I am no expert on taking pictures of birds, in fact I have just really started in the genre. Bird photography is one of the most popular areas of photography for beginner photographers. As a young boy I remember getting out the camera, film in those days and taking pictures of birds in my back garden.
Taking the picture is really easy, but getting a nice photograph at times can get tricky. So I have put together tips from my limited experience that is working for me. Bird photography is a ongoing learning curve, when you think you have cracked it, think again.
- Patience: Number one, it takes time, so be in a rush. It is a waiting game, but if you put the following tips in place that gem of a shot will come.
- Use your back garden: My your back garden bird user friendly. Build a bird feeding station to attract the birds to you. Build perches nearby the feeding station. So the birds can land on for you to take pictures before they feed.
- Know the Birds: Read all you can about birds, get to know their habits, how they feed, what time of the day do they feed. This is very important has a bird photographer, give you the opportunity to be ready to capture the perfect image.
- Camera Settings: The camera settings for best performance. Continuous drive to get off multi shots. This will maximize your chances of getting a nice shot. Set camera to AF-C for Nikon and AI Servo mode for Cannon. This will help the camera to continually focus and track the moving bird as long as the bird remains in AF-frame. Single point auto focus, set the AF point to the center, setting AF point expansion (Canon), Dynamic AF-Area mode (Nikon) will allow you to expand the Auto Focus Points, and thus make it easier to track a moving bird. I set the ISO to auto, the reason for this is sometimes the light may change, making it difficult to get the ISO setting correctly. Shutter speed, I use over 1/1000 of a second or even higher. Aperture set lowest as possible, f/2.8. My lenses don’t go that low so I use f/5.6.Use your camera to take movies of the birds, this has worked for me. A little tricky at first but the process is coming together.These are just a few basic tips that I have found work me, give them a try. You may need to play around with the settings to suit your own style.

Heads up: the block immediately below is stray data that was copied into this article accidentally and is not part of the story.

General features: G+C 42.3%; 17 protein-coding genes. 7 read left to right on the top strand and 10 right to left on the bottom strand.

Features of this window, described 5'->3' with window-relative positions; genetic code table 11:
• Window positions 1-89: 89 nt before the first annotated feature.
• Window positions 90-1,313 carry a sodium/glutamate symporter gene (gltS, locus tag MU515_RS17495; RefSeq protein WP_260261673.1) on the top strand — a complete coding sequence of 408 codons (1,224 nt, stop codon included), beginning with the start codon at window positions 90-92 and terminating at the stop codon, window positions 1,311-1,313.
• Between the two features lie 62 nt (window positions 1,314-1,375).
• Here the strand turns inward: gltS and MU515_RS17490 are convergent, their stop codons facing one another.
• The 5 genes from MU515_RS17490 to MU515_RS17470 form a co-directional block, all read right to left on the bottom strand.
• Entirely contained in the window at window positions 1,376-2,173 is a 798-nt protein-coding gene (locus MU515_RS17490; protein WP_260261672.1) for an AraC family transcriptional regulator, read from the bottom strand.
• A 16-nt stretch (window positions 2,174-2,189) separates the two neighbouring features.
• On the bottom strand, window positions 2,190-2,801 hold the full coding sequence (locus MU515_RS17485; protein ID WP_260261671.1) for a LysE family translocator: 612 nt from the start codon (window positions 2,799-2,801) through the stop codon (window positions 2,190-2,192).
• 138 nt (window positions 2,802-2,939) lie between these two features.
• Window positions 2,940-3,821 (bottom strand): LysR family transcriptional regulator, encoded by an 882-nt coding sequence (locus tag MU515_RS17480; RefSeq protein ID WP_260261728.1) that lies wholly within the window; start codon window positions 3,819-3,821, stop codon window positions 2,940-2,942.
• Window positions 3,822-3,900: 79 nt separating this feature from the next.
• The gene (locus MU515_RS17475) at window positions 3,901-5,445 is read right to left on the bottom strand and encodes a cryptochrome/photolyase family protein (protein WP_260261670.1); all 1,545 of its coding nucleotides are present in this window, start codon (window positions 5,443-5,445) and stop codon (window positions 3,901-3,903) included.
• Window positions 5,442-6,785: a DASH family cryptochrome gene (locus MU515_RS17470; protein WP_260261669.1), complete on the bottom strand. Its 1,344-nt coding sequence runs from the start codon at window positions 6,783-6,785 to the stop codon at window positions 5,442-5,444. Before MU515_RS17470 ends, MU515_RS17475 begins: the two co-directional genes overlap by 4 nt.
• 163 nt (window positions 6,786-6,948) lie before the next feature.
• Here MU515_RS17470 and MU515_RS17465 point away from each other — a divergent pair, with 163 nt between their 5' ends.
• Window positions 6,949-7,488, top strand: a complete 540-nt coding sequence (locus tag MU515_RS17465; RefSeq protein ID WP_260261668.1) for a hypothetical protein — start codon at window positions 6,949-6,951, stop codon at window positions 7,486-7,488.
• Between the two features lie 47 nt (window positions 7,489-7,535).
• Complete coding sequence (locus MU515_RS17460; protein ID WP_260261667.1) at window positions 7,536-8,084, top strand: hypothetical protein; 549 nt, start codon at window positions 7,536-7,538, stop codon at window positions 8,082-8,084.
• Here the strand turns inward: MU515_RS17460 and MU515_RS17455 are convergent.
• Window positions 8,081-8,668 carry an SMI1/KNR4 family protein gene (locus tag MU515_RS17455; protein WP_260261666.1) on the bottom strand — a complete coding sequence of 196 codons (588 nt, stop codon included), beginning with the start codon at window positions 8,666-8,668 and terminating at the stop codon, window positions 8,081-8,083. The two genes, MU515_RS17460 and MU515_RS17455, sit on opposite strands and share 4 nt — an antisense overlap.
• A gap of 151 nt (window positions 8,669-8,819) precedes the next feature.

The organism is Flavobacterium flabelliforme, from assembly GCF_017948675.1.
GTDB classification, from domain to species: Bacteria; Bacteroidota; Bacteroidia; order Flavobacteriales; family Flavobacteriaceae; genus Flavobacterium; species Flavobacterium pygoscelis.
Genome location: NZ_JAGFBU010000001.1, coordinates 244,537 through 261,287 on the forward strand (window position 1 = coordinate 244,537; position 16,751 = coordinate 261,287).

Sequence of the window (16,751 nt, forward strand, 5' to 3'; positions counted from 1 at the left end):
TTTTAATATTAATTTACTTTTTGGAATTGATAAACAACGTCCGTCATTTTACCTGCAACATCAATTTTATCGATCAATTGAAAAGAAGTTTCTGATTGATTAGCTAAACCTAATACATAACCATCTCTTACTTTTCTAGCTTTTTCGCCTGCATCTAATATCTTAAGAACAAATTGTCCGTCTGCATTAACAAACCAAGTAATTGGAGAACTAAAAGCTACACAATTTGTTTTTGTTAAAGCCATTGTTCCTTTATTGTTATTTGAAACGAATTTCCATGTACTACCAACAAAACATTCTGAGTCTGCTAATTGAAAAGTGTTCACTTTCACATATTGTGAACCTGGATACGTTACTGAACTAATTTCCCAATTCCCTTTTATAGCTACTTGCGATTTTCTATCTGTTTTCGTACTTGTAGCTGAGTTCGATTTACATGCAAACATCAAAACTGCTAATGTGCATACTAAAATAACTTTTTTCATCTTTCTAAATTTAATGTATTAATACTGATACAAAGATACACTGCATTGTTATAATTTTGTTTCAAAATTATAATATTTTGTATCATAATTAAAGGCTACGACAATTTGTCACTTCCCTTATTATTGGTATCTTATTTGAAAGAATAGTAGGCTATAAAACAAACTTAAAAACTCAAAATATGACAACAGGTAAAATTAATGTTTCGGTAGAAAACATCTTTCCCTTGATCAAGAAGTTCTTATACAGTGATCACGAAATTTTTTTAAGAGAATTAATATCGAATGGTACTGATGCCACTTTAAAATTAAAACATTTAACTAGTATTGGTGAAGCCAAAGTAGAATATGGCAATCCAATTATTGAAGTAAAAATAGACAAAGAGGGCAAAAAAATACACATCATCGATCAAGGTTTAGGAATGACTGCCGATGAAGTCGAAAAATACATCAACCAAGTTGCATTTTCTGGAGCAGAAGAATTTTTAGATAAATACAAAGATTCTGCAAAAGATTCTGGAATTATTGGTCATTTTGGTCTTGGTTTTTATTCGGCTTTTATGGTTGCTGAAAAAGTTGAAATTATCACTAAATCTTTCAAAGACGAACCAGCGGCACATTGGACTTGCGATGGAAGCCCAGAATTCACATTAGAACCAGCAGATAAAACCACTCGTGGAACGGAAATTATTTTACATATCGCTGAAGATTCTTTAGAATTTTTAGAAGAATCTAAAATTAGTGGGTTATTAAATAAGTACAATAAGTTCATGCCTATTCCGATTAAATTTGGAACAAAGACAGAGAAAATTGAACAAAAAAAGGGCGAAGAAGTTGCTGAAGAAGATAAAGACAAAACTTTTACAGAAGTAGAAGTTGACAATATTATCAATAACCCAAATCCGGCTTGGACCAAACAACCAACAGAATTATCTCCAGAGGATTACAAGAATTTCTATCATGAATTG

My Camera Equipment, not expensive but does the job:
Nikon D300, D3200
Nikon Lens: 18-55mm, 55-300mm
I will post part two at a later date.